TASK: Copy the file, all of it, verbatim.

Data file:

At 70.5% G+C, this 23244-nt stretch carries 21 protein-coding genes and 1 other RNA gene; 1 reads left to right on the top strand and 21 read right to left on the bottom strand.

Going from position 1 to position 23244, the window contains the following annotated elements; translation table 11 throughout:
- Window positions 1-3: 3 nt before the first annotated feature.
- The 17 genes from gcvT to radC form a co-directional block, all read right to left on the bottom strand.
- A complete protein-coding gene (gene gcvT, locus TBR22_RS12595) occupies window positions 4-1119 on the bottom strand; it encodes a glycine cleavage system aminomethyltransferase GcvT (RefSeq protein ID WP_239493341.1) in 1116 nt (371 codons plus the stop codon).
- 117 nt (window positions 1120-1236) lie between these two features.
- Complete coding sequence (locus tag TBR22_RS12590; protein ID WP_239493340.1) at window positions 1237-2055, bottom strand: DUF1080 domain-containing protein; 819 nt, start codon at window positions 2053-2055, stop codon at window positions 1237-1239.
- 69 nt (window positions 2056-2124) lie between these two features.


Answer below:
At 70.5% G+C, this 23244-nt stretch carries 21 protein-coding genes and 1 other RNA gene; 1 reads left to right on the top strand and 21 read right to left on the bottom strand.

Going from position 1 to position 23244, the window contains the following annotated elements; translation table 11 throughout:
- Window positions 1-3: 3 nt before the first annotated feature.
- The 17 genes from gcvT to radC form a co-directional block, all read right to left on the bottom strand.
- A complete protein-coding gene (gene gcvT, locus TBR22_RS12595) occupies window positions 4-1119 on the bottom strand; it encodes a glycine cleavage system aminomethyltransferase GcvT (RefSeq protein ID WP_239493341.1) in 1116 nt (371 codons plus the stop codon).
- 117 nt (window positions 1120-1236) lie between these two features.
- Complete coding sequence (locus tag TBR22_RS12590; protein ID WP_239493340.1) at window positions 1237-2055, bottom strand: DUF1080 domain-containing protein; 819 nt, start codon at window positions 2053-2055, stop codon at window positions 1237-1239.
- 69 nt (window positions 2056-2124) lie between these two features.